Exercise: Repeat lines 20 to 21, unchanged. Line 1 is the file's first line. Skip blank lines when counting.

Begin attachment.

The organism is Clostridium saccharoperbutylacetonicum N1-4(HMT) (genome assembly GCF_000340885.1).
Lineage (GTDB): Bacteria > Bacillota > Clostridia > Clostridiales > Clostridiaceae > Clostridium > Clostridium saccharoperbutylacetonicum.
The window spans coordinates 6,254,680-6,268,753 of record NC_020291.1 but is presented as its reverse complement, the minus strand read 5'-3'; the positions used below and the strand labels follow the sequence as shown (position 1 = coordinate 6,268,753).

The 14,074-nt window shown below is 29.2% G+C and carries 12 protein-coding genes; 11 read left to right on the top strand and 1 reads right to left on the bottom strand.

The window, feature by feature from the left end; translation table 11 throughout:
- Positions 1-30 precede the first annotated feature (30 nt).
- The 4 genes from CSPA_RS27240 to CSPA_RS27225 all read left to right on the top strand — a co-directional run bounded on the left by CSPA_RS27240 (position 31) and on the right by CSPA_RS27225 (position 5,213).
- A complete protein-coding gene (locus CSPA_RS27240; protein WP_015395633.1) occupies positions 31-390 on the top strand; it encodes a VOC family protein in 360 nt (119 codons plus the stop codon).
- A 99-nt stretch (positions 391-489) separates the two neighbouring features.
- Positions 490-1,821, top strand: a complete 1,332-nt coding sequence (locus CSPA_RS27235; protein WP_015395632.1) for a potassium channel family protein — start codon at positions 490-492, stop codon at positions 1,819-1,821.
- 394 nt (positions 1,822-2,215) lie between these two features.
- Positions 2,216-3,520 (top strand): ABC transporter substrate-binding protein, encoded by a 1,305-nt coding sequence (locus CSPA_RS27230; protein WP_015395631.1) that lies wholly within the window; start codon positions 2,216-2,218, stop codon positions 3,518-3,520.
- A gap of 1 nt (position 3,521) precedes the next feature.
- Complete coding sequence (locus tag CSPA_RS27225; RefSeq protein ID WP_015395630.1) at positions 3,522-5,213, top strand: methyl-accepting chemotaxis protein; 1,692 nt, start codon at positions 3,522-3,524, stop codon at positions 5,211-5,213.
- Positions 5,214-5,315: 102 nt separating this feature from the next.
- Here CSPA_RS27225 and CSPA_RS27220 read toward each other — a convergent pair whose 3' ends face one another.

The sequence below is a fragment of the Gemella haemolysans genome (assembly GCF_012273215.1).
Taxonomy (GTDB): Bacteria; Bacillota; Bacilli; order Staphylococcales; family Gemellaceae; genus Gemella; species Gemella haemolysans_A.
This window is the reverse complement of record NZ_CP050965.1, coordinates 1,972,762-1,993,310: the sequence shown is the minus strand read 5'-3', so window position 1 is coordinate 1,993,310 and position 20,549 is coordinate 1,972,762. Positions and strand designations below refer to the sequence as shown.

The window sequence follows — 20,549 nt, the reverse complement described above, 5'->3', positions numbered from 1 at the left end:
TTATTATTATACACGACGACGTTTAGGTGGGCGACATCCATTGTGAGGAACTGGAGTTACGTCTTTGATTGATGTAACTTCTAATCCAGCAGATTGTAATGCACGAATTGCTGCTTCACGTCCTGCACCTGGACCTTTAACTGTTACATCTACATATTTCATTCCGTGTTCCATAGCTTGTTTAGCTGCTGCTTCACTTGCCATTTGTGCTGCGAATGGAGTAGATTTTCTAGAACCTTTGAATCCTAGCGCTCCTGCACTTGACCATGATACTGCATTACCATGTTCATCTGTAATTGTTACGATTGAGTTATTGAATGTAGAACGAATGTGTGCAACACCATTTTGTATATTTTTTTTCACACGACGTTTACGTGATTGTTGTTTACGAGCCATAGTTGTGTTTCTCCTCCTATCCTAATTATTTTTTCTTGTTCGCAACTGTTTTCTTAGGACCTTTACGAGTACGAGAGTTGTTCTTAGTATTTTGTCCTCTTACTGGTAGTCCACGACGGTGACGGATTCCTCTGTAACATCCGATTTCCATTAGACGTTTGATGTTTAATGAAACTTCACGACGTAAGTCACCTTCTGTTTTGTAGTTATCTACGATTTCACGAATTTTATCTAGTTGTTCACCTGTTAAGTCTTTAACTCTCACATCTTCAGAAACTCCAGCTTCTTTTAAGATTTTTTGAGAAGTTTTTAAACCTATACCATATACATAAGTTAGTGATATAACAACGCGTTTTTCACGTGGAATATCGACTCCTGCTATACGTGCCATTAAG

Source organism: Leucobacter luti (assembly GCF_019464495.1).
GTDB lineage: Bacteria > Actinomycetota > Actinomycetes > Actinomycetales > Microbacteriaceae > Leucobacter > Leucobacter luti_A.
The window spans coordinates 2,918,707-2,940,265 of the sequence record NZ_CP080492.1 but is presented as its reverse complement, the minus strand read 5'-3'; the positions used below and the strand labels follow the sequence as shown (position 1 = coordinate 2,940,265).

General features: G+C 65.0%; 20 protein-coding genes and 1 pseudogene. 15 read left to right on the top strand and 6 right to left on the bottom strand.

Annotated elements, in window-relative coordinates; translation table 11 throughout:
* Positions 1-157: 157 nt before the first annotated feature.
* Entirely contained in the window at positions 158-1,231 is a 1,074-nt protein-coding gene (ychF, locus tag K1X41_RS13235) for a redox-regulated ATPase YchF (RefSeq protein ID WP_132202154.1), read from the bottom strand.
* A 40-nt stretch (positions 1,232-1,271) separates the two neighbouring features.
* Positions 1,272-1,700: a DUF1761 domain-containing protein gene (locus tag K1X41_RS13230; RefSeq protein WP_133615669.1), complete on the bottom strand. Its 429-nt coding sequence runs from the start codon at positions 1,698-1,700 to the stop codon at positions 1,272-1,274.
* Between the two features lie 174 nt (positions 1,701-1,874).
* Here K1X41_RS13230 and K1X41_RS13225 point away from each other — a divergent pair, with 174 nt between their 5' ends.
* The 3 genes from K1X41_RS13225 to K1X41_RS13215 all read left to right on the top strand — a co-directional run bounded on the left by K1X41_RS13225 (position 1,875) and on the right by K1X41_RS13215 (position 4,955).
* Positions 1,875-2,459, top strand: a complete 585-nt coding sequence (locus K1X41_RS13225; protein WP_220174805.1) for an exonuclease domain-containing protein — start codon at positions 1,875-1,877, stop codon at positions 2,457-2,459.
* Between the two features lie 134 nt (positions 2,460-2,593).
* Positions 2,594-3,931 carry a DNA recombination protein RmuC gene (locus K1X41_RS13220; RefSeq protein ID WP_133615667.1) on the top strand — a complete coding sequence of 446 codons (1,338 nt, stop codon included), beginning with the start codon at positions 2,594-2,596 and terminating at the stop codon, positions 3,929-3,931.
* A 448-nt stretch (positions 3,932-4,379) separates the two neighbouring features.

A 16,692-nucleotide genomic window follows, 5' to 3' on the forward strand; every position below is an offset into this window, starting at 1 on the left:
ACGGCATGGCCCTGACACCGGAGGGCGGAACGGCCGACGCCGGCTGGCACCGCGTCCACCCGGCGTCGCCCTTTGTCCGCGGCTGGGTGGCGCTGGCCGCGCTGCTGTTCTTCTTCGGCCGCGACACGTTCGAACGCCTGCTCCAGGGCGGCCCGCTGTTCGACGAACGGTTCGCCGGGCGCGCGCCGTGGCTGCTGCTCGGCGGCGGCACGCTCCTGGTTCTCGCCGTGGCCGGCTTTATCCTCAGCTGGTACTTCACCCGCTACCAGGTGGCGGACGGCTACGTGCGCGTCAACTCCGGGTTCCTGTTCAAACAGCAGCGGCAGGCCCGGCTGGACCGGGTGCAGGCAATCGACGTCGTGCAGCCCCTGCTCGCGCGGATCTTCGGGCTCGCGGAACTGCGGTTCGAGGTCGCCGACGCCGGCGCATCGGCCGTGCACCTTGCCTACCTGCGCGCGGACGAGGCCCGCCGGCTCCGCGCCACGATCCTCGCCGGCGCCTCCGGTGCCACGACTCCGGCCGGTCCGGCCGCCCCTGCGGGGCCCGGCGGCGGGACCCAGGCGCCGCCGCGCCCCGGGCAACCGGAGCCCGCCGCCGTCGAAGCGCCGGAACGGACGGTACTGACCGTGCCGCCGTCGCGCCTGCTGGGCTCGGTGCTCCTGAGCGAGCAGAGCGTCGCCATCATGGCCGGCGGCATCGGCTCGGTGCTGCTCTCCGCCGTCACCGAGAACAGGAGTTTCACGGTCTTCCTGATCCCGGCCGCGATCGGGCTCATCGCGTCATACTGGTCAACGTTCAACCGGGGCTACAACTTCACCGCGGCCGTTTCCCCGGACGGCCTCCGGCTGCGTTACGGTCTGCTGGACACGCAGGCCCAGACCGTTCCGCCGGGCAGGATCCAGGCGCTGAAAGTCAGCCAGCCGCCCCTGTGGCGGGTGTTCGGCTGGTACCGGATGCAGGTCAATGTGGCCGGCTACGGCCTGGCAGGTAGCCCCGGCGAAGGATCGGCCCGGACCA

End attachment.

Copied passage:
The window sequence follows — 20,549 nt, the reverse complement described above, 5'->3', positions numbered from 1 at the left end:
TTATTATTATACACGACGACGTTTAGGTGGGCGACATCCATTGTGAGGAACTGGAGTTACGTCTTTGATTGATGTAACTTCTAATCCAGCAGATTGTAATGCACGAATTGCTGCTTCACGTCCTGCACCTGGACCTTTAACTGTTACATCTACATATTTCATTCCGTGTTCCATAGCTTGTTTAGCTGCTGCTTCACTTGCCATTTGTGCTGCGAATGGAGTAGATTTTCTAGAACCTTTGAATCCTAGCGCTCCTGCACTTGACCATGATACTGCATTACCATGTTCATCTGTAATTGTTACGATTGAGTTATTGAATGTAGAACGAATGTGTGCAACACCATTTTGTATATTTTTTTTCACACGACGTTTACGTGATTGTTGTTTACGAGCCATAGTTGTGTTTCTCCTCCTATCCTAATTATTTTTTCTTGTTCGCAACTGTTTTCTTAGGACCTTTACGAGTACGAGAGTTGTTCTTAGTATTTTGTCCTCTTACTGGTAGTCCACGACGGTGACGGATTCCTCTGTAACATCCGATTTCCATTAGACGTTTGATGTTTAATGAAACTTCACGACGTAAGTCACCTTCTGTTTTGTAGTTATCTACGATTTCACGAATTTTATCTAGTTGTTCACCTGTTAAGTCTTTAACTCTCACATCTTCAGAAACTCCAGCTTCTTTTAAGATTTTTTGAGAAGTTTTTAAACCTATACCATATACATAAGTTAGTGATATAACAACGCGTTTTTCACGTGGAATATCGACTCCTGCTATACGTGCCATTAAG